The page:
Saddam Hussein (28 April 1937 - 30 December 2006) was a brutal dictator in Iraq from 1979 to 2003. He was President of Iraq for more than two decades and was a heroin Iraq’s military conflicts with Iran and the United States.
After being abducted by US troops, Saddam Hussein was tried on human rights charges in which he killed thousands of his people and was assassinated on December 30, 2006. The United States during the 2003 Iraq War. Iraq from the end of World War I to 1932 was a British colony and had a long history of war.
28 April 1937, Tikrit, Iraq Saddam Hussein has ruled Iraq with a strong hand since the 1970s. Nine months after his escape, he was arrested on December 13, 2003. His fall began on March 20, 2003, when a US-led invasion of Iraq overthrew his government, which had ruled the country for more than 20 years. Saddam Hussein was born in 1937 into a poor family in Tikrit, about 60 miles [100 km] south of Baghdad.
Supporters of Saddam Hussein said he has brought Iraq to its current level through his many social and economic programs. In the early 1970s, Saddam Hussein brought the Iraq Petroleum Company and the Independent Bank under its control, setting up a national banking system due to inflation and bad debt. Together with the vice-president and ailing General Ahmed Hassan al-Bakr, many groups believed he could overthrow the government at the time, building security forces that he controlled during clashes with Iraqi forces.
In 1979, al-Bakr tried to rally Iraq and Syria, making Saddam powerless, forcing him to resign, and on July 16, 1979, he became President of Iraq. Saddam, whose political power was partially based in support of Iraq's Sunni minority, fears that what is happening in Shiite-majority Iran will lead to a similar uprising in Iraq. In response, Saddam ordered Iraqi forces on September 22, 1980, to invade Iran's oil-rich region of Khuzestan.
As the conflict escalated into a full-blown war, Western nations and much of the Arab world feared the spread of Islamic radicalism and its influence in every region, withdrawing their support for Saddam's political power that was partially based on state support. A handful of Sunnis in Iraq, although attacks by international law were breaking. Saddam was deeply involved in his eight-year war with Iran in the early 1980s, estimated to cost more than a million lives on both sides. The regime conspired against Saddam several times in 1969, 1973, 1979, and 1981, and at least seven attempts were made to assassinate him.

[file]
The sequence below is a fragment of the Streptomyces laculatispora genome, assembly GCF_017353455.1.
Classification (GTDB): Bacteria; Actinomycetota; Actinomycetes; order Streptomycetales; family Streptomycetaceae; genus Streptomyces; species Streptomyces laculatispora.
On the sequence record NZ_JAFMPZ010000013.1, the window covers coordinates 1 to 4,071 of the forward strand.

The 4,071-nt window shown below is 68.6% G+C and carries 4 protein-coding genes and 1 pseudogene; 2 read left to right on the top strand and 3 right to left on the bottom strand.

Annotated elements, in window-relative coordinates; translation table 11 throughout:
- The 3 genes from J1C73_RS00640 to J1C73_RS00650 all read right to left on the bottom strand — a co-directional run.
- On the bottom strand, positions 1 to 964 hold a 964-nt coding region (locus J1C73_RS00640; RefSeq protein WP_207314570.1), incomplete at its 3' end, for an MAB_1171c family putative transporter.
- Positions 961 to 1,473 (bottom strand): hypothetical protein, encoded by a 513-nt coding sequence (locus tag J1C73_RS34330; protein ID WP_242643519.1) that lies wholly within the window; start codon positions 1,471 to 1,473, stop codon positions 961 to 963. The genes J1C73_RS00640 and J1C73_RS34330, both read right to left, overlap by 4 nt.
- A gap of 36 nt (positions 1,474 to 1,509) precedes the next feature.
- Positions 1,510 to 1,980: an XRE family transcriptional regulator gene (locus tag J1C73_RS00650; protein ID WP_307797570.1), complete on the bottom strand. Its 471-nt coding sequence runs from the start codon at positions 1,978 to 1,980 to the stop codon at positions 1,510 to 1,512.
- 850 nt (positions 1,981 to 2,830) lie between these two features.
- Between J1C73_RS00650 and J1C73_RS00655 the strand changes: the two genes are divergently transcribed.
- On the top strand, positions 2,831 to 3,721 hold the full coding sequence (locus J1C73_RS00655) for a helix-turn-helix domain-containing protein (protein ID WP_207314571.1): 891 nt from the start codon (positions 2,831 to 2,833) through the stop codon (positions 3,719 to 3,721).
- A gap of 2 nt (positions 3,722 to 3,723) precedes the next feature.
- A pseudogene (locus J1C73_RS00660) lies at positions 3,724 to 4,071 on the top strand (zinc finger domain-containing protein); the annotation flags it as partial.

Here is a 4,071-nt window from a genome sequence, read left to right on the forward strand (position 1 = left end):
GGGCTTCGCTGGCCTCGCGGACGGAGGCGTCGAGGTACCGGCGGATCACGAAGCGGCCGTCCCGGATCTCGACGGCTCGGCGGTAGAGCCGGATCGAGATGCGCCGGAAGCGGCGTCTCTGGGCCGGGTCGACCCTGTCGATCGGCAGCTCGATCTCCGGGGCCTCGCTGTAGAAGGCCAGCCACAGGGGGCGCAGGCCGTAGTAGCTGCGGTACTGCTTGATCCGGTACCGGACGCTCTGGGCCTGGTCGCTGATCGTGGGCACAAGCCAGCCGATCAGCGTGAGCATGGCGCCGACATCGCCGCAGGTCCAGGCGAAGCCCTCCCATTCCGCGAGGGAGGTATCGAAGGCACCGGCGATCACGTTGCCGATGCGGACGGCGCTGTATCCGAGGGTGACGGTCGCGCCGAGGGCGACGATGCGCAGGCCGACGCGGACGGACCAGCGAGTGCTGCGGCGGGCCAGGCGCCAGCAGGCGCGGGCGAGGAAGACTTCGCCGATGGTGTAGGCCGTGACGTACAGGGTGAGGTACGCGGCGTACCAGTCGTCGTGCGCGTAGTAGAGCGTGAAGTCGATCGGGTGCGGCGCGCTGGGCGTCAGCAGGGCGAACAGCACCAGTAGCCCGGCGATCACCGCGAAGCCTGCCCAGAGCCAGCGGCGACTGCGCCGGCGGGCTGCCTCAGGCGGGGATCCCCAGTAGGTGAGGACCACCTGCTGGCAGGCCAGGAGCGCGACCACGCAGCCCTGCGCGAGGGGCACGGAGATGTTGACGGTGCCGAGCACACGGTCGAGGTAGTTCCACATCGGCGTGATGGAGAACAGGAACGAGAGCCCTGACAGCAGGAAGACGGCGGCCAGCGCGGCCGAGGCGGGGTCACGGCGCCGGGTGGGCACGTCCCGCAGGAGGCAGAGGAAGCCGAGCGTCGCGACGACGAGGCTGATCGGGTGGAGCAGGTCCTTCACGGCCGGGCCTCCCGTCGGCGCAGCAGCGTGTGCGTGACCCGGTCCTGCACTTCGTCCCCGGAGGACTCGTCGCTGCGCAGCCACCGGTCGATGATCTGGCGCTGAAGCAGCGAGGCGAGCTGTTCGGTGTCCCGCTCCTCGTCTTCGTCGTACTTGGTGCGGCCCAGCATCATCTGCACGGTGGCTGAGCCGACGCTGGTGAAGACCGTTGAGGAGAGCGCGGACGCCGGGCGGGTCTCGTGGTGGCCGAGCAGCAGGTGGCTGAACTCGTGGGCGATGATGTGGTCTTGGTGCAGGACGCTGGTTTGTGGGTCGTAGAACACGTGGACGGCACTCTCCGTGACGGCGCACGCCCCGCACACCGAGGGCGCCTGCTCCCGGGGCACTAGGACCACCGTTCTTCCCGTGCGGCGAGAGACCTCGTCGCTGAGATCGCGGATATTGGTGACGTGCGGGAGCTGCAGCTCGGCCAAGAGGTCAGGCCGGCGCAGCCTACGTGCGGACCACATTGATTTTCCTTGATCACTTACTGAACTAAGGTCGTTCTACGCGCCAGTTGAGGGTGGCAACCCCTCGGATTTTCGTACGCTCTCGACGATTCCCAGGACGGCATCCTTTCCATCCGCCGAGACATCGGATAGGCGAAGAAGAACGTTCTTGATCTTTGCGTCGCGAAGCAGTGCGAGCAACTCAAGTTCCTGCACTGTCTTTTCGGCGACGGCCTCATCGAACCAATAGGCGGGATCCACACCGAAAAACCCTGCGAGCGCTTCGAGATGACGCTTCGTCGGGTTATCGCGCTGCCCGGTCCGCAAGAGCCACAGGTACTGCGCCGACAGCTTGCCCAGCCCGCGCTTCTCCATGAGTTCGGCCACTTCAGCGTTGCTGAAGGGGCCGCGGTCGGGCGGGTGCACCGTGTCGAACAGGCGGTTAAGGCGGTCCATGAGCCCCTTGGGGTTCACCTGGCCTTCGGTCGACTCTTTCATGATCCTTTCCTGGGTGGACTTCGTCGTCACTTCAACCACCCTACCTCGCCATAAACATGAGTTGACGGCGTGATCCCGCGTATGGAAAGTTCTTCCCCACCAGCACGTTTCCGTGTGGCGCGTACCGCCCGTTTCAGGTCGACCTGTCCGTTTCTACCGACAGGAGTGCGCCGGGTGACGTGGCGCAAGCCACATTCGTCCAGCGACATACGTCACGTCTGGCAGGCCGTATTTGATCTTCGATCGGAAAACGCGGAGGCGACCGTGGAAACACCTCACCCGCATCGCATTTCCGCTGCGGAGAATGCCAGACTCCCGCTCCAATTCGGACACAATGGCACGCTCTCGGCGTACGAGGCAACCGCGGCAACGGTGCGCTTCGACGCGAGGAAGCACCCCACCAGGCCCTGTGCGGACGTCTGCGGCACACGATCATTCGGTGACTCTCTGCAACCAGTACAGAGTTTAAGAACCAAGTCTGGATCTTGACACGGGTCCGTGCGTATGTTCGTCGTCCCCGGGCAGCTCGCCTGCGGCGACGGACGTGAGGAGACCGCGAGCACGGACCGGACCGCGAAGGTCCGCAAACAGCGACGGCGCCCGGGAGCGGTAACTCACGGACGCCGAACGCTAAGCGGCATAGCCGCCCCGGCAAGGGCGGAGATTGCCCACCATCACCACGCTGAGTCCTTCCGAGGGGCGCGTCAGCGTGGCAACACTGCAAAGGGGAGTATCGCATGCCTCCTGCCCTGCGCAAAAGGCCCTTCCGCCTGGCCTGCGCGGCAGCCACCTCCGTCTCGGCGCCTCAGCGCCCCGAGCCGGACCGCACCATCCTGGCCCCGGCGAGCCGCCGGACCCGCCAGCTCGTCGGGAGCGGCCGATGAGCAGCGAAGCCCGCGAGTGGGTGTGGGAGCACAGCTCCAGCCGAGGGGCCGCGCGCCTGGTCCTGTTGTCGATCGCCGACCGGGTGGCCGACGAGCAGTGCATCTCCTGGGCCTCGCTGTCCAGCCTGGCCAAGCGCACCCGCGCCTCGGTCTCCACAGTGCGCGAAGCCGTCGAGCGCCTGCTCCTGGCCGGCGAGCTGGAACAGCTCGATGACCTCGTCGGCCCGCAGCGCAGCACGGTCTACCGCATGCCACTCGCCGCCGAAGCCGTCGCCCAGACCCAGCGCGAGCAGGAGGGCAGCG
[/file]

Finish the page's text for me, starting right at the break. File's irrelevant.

In July 1968, when the Baath Party came to power, Saddam was elected vice president. On July 16, 1979, the Iraqi President was forced to resign and Saddam took office. He set up a secret police to suppress internal strife, and he set up a private religion to establish public support.
On June 30, 2004, Saddam Hussein, who had been detained by American troops at Camp Cropper and eleven other Baathist leaders, was transferred to the Iraqi Revolutionary Government to face charges of crimes against humanity and other crimes. The direct charges were 148 murders, abuse of women and children, and 399 illegal arrests. After unsuccessful attempts to assassinate him, he was indicted by an Iraqi special court in 1982 on charges made against the inhabitants of Dujail.
The United States and Britain have announced their support for Iraqi opposition efforts to oust Saddam by barring UN inspectors from entering his country. Following September 11, 2001, attacks on the United States, the US claimed that Saddam was supplying chemical and biological weapons to terrorist groups and that it wanted to revive the arms embargo. Although Saddam allowed some UN inspectors to return to Iraq in November 2002, his failure to co-operate with the investigation frustrated both countries and ended their negotiations.
An international coalition formed by former President George W. Bush liberated Kuwait, leaving Saddam in power. His son, President George W. Bush, assembled a second US-British force that invaded Iraq and overthrew Saddam in March 2003. President Bush ordered Saddam to step down and leave the country within 48 hours or face war. He pointed out that if Saddam left Iraq, US troops would be needed to stabilize the new government and target weapons of mass destruction.
The United States and many other countries around the world have rejected Hussein's invasion of Kuwait and entered the war to withdraw Iraq. The attack was launched because Saddam militant had massacred and was allied with al-Qaeda, a terrorist group that attacked the United States on September 11. Many of Hussein's complaints about Kuwait date from eight years of the Iran-Iraq War (1980- 88).
The Iranian government was crying out for peace, an earthquake, donating parts of the Shatt al-Arab [Iraq] that had been abandoned to them in the mid-1970s, and Saddam Hussein's reputation saw his power, "he said. He fought an eight-year war between Iran and Iraq 1980-1988) against Iran to protect the Arab world from Islamic fundamentalists, people of strong faith who had taken over the country. But Iraq was in a life war that lasted eight years. Years, it killed more than a million people.
After graduating from Al Karh Secondary School in Baghdad, Saddam joined his uncle's party, the Arab Baath Party (Socialist Party), founded in 1947 in Syria to promote unity among various Arab regions in the Middle East. In Iraq and neighboring countries, the Ba'ath Party developed into an underground revolutionary movement.